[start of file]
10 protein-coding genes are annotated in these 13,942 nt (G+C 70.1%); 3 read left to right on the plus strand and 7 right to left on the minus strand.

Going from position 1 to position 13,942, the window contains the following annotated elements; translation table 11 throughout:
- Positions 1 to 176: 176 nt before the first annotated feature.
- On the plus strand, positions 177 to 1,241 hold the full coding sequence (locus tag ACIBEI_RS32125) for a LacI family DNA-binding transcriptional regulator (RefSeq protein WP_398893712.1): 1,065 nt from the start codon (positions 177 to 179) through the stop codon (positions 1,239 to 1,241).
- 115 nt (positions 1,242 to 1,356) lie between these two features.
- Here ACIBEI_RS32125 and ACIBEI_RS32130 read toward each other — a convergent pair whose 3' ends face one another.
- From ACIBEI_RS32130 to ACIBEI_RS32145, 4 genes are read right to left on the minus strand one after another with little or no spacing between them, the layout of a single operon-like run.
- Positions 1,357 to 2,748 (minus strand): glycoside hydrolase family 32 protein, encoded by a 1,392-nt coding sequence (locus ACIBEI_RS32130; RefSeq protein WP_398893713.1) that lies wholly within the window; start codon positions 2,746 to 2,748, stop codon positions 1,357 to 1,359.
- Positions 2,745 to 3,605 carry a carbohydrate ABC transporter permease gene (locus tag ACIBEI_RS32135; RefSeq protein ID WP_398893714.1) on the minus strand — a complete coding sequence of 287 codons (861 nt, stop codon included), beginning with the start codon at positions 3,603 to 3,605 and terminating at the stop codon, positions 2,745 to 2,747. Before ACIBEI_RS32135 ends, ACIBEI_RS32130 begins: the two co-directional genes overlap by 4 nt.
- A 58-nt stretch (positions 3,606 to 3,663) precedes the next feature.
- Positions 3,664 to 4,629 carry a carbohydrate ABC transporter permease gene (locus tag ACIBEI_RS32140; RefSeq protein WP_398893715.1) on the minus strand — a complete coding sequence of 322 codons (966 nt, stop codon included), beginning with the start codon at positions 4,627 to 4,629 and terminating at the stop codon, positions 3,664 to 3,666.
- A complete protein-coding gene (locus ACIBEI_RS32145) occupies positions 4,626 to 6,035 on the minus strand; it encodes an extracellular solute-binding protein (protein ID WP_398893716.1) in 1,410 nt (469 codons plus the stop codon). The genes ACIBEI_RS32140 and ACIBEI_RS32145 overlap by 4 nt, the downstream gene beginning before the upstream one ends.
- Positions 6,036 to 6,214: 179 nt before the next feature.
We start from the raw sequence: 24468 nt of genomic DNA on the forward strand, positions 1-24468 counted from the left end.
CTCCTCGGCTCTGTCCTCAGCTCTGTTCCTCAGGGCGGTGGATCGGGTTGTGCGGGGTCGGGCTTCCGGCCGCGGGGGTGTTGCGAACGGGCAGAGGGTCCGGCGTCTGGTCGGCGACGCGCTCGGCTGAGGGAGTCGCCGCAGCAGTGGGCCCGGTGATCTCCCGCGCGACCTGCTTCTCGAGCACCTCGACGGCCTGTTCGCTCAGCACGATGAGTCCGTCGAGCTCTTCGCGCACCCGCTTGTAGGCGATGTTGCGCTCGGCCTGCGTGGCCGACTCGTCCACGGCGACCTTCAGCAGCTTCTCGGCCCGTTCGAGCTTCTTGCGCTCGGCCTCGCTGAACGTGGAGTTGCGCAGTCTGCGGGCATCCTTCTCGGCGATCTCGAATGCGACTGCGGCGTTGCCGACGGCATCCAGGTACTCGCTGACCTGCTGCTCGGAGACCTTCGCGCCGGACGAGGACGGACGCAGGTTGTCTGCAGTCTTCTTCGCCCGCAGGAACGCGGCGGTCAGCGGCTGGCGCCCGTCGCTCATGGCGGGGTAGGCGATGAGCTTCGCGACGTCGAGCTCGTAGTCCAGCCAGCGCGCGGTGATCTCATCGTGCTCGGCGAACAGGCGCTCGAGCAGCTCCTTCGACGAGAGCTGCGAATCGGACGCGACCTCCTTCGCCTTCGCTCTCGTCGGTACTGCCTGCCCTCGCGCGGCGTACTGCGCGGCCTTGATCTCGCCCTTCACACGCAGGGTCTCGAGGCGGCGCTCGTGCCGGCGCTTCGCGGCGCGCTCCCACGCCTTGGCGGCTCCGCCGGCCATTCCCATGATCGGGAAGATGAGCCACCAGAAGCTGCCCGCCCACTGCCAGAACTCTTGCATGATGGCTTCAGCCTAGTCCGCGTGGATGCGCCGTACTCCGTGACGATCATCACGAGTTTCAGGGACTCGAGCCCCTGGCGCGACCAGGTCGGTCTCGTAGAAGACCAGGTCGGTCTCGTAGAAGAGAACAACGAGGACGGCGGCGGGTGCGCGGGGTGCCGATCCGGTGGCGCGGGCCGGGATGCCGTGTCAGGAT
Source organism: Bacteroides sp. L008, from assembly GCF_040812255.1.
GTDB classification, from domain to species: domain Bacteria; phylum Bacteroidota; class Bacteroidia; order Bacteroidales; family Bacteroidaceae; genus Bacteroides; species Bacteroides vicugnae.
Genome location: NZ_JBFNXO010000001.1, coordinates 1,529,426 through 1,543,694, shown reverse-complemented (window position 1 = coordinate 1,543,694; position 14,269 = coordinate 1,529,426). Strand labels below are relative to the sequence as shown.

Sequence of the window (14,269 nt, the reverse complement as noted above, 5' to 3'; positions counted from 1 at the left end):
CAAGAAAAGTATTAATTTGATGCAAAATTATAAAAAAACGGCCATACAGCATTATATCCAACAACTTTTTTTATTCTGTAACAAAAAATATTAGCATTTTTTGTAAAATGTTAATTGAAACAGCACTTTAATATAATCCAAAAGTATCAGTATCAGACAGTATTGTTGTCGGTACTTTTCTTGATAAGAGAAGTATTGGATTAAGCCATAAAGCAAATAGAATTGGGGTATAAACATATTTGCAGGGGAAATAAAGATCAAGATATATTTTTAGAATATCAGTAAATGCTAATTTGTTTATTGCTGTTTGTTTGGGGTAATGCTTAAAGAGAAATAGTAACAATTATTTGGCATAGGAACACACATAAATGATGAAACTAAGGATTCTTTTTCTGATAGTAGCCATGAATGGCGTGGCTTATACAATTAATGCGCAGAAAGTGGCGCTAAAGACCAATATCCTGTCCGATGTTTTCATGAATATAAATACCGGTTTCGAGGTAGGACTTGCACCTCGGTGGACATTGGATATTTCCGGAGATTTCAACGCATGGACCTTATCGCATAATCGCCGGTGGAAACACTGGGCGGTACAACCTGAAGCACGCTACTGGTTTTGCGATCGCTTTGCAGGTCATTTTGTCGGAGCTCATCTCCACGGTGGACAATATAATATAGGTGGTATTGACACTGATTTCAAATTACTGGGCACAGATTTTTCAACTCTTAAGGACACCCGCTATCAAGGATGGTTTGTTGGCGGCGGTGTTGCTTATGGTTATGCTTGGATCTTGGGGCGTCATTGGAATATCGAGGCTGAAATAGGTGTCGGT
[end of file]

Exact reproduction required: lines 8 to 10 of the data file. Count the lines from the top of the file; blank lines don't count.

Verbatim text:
- Positions 1,357 to 2,748 (minus strand): glycoside hydrolase family 32 protein, encoded by a 1,392-nt coding sequence (locus ACIBEI_RS32130; RefSeq protein WP_398893713.1) that lies wholly within the window; start codon positions 2,746 to 2,748, stop codon positions 1,357 to 1,359.
- Positions 2,745 to 3,605 carry a carbohydrate ABC transporter permease gene (locus tag ACIBEI_RS32135; RefSeq protein ID WP_398893714.1) on the minus strand — a complete coding sequence of 287 codons (861 nt, stop codon included), beginning with the start codon at positions 3,603 to 3,605 and terminating at the stop codon, positions 2,745 to 2,747. Before ACIBEI_RS32135 ends, ACIBEI_RS32130 begins: the two co-directional genes overlap by 4 nt.
- A 58-nt stretch (positions 3,606 to 3,663) precedes the next feature.